The Importance of Strictly Wording Binding Documents
We recently acted in an estates matter where the deceased had nominated his estate trustee as the beneficiary. The deceased had completed a pro forma binding nomination, however where there was an option to nominate a “legal personal representative” (an executor), the deceased instead wrote “trustee of deceased estate”.
The Court ruled that there is a difference between an executor and a trustee, therefore, the Court found that the deceased meant for his nomination to be the trustee of his will rather than the executor, for which there was no one appointed.
The binding nomination was held to be invalid as it failed to meet the terms of a trust deed because he failed to name an executor, therefore the deceased’s second wife and one of his daughters were appointed as trustees, which allowed them the ability to pay the funds in the Self-Managed Super Funds to whomever they pleased while his other daughters who were the beneficiaries of his will missed out.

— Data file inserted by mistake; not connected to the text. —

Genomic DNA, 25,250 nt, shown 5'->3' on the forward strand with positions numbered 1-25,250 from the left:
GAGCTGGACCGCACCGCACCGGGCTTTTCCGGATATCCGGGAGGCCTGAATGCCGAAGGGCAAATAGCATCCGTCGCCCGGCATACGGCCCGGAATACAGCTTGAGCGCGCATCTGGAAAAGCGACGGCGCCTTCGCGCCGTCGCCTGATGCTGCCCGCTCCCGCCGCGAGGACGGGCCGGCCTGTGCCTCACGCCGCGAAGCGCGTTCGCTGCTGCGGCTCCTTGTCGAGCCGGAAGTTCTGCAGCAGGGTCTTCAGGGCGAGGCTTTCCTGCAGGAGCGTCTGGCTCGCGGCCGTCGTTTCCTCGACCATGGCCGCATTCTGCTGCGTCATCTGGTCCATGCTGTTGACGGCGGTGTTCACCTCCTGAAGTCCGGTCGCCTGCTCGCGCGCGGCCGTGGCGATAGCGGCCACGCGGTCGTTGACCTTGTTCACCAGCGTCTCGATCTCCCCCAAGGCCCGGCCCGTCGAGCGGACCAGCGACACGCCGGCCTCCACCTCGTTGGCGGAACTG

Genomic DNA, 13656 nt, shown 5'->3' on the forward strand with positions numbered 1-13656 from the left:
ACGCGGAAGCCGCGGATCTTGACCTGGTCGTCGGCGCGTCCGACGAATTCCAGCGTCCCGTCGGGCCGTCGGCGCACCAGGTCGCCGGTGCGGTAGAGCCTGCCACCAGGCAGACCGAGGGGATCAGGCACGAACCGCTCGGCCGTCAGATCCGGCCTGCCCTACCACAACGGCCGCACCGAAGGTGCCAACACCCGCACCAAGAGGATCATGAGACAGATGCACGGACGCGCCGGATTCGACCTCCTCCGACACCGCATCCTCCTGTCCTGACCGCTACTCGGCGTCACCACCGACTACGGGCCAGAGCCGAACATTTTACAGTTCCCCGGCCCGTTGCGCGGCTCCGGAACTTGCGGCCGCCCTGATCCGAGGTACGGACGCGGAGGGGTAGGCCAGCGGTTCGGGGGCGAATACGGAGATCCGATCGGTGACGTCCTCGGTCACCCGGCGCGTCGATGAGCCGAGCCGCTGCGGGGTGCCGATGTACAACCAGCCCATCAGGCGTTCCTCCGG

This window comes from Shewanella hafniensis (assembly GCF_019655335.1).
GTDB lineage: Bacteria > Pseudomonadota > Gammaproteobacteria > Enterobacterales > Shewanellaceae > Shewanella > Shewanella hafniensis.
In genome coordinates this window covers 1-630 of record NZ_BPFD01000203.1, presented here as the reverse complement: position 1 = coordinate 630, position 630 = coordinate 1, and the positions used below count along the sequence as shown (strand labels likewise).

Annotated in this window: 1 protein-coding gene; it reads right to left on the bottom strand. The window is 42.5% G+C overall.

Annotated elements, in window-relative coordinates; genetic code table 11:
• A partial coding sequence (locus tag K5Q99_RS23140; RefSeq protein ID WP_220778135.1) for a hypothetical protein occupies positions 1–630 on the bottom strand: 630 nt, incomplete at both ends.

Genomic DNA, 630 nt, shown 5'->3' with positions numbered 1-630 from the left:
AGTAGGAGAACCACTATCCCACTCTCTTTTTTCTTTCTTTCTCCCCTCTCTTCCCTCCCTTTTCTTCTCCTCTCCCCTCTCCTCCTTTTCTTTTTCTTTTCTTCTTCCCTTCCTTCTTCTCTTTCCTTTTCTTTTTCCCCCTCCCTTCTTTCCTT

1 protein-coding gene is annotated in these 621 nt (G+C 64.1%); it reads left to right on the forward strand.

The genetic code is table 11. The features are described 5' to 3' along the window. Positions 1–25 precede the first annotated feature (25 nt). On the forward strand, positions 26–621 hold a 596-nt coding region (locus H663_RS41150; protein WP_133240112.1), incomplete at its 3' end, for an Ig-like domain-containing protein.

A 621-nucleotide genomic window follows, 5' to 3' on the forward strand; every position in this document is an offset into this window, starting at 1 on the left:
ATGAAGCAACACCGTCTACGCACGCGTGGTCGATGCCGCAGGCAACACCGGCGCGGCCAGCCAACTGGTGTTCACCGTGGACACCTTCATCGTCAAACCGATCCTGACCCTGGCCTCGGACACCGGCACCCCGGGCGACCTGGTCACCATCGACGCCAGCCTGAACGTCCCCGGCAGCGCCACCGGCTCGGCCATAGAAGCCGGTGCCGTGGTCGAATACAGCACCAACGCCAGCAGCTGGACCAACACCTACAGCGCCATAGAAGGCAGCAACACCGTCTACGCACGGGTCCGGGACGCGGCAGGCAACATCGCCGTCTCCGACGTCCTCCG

This demonstrates the importance of producing flawless wills and trust deeds because, once you pass, a Judge can only interpret what he believes your words intend to mean. Strictly wording a binding nomination in accordance to your trust deed is imperative in finalising your estate.
If you have had problems executing a will or a trust deed, or would like us to review any binding documents you have,
feel free to contact us at firstname.lastname@example.org or call 1300 HATZIS (1300 428 947) .